Orlando-based commercial real estate firm, Bishop Beale Duncan, has been selected by OUC to assist with determining the sales and marketing potential of its historic Ivanhoe Building, the site of the city’s original power plant.
The decision comes following a public request for proposals earlier in the summer which drew six qualified bids to assist the utility company in finding a potential buyer for the landmark building in Ivanhoe Village.
“Since we no longer need the site for our utility operations, we believe it is in the best interest of our ratepayers to determine if it makes financial sense to sell the property at this time. It is very possible the sale could help offset some costs of our planned renewable energy projects. At the same time, we are mindful of the building’s significance and that’s why we are bringing in the necessary expertise to help us decide how best to move forward.”– LINDA FERRONE, OUC’S CHIEF CUSTOMER AND MARKETING OFFICER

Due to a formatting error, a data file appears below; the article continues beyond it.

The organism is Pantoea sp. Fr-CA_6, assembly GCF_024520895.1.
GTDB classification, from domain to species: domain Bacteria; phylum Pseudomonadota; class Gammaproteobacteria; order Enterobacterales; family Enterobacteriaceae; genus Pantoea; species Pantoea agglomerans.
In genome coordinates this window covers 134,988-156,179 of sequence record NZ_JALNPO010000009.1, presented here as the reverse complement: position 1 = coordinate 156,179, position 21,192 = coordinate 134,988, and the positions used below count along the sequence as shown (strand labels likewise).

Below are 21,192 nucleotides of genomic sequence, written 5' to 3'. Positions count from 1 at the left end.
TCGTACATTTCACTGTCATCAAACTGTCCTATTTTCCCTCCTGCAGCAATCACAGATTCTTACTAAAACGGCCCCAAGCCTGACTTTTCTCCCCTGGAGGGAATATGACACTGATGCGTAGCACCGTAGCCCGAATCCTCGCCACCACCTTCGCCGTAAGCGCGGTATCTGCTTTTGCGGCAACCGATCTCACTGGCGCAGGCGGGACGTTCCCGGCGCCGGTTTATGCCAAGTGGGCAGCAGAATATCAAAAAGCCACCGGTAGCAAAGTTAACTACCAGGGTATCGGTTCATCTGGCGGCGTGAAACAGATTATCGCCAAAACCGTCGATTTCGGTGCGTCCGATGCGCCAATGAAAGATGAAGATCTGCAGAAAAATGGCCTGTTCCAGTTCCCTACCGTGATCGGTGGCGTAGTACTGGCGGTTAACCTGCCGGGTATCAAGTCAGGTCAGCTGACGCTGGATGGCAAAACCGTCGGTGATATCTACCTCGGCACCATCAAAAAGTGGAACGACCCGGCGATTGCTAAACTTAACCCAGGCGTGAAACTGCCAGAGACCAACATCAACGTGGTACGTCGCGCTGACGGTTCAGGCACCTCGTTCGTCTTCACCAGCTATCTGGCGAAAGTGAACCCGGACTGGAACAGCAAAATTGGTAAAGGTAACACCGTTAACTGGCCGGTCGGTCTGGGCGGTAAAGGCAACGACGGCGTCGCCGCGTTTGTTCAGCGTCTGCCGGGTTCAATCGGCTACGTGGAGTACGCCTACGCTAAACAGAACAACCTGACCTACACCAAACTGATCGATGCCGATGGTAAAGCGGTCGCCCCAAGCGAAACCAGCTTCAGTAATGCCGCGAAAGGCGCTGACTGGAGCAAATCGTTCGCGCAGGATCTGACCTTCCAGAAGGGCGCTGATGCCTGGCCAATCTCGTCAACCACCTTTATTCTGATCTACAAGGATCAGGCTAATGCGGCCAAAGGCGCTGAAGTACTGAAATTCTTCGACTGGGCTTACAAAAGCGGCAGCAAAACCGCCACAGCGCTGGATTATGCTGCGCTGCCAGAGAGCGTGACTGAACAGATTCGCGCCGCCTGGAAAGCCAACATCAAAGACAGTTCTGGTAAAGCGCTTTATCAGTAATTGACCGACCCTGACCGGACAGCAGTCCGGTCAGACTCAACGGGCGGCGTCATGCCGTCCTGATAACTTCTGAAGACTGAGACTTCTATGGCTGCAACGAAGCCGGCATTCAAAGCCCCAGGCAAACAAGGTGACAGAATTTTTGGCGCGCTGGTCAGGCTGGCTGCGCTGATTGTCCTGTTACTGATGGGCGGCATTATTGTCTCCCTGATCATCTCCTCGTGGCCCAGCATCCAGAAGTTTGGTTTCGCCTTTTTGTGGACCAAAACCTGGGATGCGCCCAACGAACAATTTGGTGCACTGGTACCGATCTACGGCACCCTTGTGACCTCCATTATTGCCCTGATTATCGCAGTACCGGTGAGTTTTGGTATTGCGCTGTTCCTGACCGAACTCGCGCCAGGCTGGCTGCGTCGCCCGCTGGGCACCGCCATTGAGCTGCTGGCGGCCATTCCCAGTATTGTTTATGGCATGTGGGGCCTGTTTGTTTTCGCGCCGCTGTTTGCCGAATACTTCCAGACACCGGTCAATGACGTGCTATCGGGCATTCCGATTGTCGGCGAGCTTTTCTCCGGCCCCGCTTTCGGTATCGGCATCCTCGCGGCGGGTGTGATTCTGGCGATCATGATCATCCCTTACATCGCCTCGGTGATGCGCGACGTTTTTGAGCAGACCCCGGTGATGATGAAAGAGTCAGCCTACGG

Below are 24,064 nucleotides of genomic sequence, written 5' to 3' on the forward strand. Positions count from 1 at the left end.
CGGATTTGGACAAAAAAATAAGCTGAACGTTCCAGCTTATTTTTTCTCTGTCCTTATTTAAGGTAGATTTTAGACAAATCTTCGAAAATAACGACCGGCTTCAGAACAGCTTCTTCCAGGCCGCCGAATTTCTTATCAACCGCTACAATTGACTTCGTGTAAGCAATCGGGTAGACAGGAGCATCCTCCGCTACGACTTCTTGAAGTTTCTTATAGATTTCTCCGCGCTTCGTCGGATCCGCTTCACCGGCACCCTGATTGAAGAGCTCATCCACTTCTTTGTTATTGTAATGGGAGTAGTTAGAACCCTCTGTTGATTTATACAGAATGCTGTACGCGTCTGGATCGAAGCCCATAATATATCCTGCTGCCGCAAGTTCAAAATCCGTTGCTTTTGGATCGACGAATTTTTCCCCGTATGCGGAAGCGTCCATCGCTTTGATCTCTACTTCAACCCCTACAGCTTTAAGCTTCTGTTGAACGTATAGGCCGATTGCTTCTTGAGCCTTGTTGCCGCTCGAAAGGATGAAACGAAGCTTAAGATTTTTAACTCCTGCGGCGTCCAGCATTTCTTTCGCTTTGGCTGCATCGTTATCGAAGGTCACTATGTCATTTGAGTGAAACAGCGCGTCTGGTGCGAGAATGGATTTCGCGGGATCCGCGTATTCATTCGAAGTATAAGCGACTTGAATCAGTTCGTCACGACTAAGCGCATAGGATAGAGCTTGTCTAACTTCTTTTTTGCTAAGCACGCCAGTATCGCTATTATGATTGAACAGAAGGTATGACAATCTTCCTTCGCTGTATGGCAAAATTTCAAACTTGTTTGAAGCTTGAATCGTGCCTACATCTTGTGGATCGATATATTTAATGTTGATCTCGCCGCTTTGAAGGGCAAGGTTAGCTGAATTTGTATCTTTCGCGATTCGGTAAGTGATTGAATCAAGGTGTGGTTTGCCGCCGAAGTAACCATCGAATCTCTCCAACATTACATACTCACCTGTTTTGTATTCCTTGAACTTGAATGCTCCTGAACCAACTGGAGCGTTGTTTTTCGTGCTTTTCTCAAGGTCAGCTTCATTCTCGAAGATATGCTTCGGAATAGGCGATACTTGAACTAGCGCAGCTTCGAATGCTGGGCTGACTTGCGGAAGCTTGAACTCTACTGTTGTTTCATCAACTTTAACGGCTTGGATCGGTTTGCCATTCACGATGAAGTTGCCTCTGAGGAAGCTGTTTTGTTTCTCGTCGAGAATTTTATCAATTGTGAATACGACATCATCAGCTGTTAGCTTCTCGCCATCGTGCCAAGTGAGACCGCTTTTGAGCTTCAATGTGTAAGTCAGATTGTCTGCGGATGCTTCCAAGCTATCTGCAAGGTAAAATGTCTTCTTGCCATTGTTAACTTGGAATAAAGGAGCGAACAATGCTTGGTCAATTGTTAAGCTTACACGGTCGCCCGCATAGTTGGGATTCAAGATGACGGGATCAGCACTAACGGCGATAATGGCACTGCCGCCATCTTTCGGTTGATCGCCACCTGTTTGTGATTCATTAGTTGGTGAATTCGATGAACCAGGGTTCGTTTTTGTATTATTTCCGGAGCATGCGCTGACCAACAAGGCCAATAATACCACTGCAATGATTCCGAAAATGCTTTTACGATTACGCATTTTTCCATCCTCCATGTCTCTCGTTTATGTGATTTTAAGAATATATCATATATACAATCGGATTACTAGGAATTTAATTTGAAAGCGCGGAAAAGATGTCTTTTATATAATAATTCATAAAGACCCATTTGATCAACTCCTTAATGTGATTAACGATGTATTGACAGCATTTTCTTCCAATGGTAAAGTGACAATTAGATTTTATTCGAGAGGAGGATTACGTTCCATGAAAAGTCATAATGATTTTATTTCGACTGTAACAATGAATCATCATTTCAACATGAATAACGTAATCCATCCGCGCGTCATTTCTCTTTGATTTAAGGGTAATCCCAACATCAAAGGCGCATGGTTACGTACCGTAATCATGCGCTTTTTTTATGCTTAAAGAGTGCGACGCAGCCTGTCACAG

In a prepared statement, Bishop Beale Duncan wrote, “We feel it is integral to understand the potential cost liability attributed to further environmental remediation that needs to be done. This will be the first order of business upon listing the property for sale. In addition, we will work hand in hand with our strategic partners to gain a comprehensive understanding of what it will take to adaptively reuse this structure.”
Owned by OUC since the 1920s and taken offline in 1958, the plant was the city’s first municipal source of energy and water and was designated a historic landmark by the Orlando City Council in 1987. After renovations in the 1980s, it was converted to an arts center in partnership with the Orlando Ballet and other performing arts organizations as part of OUC’s strong commitment to the community. However, in 2013 the building was vacated due to the presence of black mold.
The historic Ivanhoe Building is located at 1111 N. Orange Avenue [GMap].